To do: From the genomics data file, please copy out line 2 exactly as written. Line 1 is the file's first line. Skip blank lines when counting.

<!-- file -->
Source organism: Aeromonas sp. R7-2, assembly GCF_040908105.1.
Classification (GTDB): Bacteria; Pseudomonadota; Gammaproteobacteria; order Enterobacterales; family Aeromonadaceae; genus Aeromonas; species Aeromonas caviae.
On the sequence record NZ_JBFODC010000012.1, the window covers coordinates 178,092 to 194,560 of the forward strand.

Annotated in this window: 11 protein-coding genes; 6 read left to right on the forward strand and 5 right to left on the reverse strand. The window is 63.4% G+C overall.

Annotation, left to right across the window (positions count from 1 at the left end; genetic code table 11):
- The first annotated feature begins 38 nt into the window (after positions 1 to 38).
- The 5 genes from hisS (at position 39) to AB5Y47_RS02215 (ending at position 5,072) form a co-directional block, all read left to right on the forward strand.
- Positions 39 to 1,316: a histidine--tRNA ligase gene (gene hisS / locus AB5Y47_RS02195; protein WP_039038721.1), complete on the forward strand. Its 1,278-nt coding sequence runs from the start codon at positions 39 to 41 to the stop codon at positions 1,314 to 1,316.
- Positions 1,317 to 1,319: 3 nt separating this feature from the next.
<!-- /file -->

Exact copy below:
Classification (GTDB): Bacteria; Pseudomonadota; Gammaproteobacteria; order Enterobacterales; family Aeromonadaceae; genus Aeromonas; species Aeromonas caviae.